A Day of Firsts: The Snake Temple and Ice Kacang

If you have ever been to Penang then you know that the population is comprised of 3 distinct ethnicities: Chinese, Indian, and Malay. Although they are all Malaysian, each ethnicity remains very separate from the others. If you look around, you see that people congregate in distinct groups of their own ethnicity. In the manufacturing world, Peter says that the separation is more pronounced with the Chinese reluctant to work with the Indians and so on and so forth. This may seem ridiculous but, if you think about it, the United States is really not so different. Each ethnicity shares a common culture and heritage that brings them together.

The separate but diverse composition of Penang is evidenced in the religious structures around the island. When I first arrived I was shocked by the sheer number of mosques, temples, and churches scattered throughout the city. Muslims, Buddhists, Hindus, and Christians are all represented in the physical framework of the city. These religious buildings are a physical manifestation of Penang’s ethnic composition.

They are also what makes Penang so unique.

One of the more popular things to do as a tourist in Penang is to visit the various mosques and temples on the island. During my second weekend in Penang, we visited the famous Snake Temple, a Chinese Taoist temple in Bayan Lepas known for pit vipers.


Yes I said pit vipers but I will get to that in a second. The temple is very important this year because it is the year of the snake in Chinese Zodiac. Although I have been to many Buddhist temples, this was the first Taoist temple I had ever seen. It had some features of Buddhist temples including fire burning pits at the entrance where people burn offerings and light incense. However The Snake Temple was especially ornate and intricate.

The Penang Chinese Taoist Temples are actually the most ornate in all of Malaysia because of the prosperity of the Chinese in the second half of the 19th century to the Second World War when most Chinese Taoist temples in Penang were built. Penang also has a very large Chinese population. 


While the temple was beautiful and ornate, the heat was suffocating. Of course my first two weeks in Penang had to be unseasonably hot and humid. Many buildings on the island are not air conditioned and are basically saunas. More often than not, you are drenched in sweat. People smell AWESOME.


We saw several dogs lying on the tiled ground, immobile and trying beat the heat. I was tempted to join them but my need for basic sanitation deterred me.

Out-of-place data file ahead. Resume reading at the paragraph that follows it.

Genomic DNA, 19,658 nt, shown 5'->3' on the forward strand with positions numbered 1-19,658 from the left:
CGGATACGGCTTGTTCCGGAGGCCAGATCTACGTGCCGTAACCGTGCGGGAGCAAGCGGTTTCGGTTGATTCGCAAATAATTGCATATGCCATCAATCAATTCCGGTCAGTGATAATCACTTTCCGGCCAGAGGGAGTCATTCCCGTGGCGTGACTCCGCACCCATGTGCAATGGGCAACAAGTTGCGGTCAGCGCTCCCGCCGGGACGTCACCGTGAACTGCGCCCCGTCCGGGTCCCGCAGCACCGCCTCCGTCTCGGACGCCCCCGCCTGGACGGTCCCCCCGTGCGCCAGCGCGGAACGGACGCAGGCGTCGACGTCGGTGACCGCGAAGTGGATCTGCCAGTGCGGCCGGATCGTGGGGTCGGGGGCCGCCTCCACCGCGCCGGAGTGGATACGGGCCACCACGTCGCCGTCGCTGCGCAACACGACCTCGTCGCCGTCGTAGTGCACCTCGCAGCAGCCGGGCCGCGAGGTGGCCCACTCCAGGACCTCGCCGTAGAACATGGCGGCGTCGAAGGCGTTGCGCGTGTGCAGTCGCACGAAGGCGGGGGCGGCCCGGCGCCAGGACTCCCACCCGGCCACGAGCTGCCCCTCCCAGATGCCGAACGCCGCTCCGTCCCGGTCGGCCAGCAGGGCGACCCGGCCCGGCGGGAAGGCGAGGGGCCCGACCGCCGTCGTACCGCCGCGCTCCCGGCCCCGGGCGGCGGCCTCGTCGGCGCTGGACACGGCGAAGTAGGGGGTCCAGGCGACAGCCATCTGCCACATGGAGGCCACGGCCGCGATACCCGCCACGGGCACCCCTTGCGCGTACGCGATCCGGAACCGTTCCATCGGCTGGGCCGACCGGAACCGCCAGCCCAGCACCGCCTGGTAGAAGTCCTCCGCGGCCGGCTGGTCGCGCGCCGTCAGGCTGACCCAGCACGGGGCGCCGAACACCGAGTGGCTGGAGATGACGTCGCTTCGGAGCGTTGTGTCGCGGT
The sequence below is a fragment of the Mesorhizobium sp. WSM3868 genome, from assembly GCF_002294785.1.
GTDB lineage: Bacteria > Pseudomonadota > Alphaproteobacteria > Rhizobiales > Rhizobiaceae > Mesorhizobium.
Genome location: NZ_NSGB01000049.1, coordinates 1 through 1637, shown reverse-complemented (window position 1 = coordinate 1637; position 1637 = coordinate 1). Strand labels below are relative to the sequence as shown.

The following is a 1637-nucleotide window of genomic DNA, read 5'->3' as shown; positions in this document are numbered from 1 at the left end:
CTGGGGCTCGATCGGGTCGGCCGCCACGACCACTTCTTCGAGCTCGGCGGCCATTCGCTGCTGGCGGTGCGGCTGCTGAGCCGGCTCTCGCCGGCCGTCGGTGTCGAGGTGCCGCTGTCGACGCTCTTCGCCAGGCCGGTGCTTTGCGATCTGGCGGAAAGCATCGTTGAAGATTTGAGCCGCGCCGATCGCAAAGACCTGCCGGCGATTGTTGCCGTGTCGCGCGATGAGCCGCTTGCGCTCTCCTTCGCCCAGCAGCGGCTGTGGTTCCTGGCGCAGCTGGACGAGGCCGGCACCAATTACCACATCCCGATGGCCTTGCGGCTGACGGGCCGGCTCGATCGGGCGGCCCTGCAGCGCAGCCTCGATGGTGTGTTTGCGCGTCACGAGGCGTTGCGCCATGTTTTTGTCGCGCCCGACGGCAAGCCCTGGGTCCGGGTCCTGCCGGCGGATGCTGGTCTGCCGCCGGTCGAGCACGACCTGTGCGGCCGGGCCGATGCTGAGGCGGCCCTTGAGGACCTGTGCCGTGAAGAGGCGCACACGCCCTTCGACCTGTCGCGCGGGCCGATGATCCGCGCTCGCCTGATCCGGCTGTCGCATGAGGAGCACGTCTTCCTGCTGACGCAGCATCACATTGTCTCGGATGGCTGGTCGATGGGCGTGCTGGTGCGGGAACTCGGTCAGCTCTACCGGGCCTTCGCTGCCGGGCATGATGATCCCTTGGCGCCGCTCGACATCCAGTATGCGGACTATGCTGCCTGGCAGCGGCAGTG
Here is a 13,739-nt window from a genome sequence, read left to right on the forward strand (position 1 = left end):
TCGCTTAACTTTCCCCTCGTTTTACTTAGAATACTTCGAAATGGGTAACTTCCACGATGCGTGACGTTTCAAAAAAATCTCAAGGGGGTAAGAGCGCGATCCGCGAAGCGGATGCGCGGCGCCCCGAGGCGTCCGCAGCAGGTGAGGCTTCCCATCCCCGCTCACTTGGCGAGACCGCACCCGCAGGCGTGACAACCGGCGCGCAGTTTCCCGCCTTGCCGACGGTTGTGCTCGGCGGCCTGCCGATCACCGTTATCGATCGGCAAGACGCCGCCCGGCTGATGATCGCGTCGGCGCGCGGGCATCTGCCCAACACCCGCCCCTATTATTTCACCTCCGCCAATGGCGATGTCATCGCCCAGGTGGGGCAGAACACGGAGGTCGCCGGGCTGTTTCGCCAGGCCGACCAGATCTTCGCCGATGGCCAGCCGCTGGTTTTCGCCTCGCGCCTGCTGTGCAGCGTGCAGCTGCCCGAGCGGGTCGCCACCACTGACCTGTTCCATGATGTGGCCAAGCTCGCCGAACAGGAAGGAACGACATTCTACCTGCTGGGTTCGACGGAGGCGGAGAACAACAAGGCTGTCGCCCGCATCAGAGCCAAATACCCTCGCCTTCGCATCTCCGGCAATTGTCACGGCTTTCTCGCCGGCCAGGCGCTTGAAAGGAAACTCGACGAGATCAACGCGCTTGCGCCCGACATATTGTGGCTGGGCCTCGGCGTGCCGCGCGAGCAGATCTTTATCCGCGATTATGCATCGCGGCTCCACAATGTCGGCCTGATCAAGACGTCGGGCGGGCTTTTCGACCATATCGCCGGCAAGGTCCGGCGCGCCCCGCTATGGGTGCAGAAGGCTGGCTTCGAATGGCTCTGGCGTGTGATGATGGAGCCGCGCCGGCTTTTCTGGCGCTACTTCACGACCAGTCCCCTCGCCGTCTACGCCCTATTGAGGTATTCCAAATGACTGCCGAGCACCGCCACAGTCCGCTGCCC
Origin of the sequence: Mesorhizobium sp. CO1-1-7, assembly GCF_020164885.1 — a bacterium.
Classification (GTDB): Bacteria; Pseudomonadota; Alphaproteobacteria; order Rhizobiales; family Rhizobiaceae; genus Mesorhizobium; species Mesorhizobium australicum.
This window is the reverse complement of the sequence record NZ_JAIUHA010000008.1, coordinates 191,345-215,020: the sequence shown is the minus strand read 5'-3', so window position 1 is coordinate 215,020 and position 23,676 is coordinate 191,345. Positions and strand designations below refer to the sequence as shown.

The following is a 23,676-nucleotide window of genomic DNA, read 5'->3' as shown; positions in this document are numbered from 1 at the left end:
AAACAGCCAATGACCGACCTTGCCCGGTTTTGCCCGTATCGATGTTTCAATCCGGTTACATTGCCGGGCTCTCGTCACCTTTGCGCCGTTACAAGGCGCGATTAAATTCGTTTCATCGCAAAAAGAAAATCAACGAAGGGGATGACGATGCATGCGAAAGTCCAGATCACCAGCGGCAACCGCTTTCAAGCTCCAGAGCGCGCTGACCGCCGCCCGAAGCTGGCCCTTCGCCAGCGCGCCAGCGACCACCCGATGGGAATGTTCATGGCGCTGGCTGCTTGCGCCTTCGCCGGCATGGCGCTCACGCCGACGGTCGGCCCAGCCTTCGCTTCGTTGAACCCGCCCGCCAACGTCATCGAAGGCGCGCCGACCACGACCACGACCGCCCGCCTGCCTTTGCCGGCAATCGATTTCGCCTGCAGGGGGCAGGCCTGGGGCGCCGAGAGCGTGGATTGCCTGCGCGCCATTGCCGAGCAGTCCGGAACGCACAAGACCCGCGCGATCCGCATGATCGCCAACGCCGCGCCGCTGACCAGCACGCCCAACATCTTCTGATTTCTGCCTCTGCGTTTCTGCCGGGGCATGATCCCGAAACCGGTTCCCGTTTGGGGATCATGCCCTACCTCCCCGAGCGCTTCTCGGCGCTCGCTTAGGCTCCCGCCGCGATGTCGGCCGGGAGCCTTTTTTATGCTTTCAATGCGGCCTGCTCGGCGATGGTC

Behind the temple we found some gardens, although I am not sure how anything could grow in this heat. We took a staircase to the top of a cement bridge overlooking the temple roof. Unfortunately, behind us construction on a condominium filled the air with ear-pounding drilling. We quickly descended to escape the noise while gripping the red railing for support.


Now the reason I say The Snake Temple is famous for pit vipers is because legend has it that the temple was built in memory of Choor Soo Kong, who gave shelter to snakes of the jungle. Once the temple was completed, it is said that the snakes came on their own accord. I read that the temple is supposedly filled with pit vipers rendered harmless by the incense smoke. Well the only snakes I saw were the ones kept in glass cases and propped on tourist’s shoulders and heads for a fee.


Thanks but no thanks!

I have to admit that while The Snake Temple was interesting, I was dying to get out of there and jump into a tub of ice. Since there was no ice bath to be found, we settled for the next best thing made of ice… Ice Kacang. First we drove to a small strip of street food stalls on the water by our apartment in Bayan Lepas.


The stalls were bustling on this hot Sunday afternoon with couples, friends, and large families enjoying food and picnics in the shade. While the cleanliness of these food stalls seemed questionable, I was too hot and sweaty to be deterred from eating something cold and syrupy.


And that is exactly what Ice Kacang is… cold and syrupy heaven in a bowl. Peter and I shared one Ice Kacang made with shaved ice, red beans, sweet corn, cubes of jelly, roasted peanuts, palm seeds, nutmeg, and a generous dose of rose syrup. It was like a cracked out snow cone of deliciousness that was all at once cold, sweet, and savory.

No picture was taken because we were too busy demolishing it all at our flimsy plastic table on the grass. My exclamations of joy disturbed a few Muslim families picnicking nearby but I did not care. I was too busy reveling in the cool shaved ice and combinations of flavors on my tongue.


Although I was still sweating in the humid heat, at least my insides were slightly cooler. That is the paradox of Penang. While the food is absolutely delicious, the weather kind of sucks. But more often or not the food makes up for it. Peter thinks so too.


After a long day outside enjoying my first temple and ice kacang in Penang, I was more than ready to retreat back inside to some air conditioning and movies. It was a busy day of firsts.

Maybe next weekend I’ll go back for seconds.

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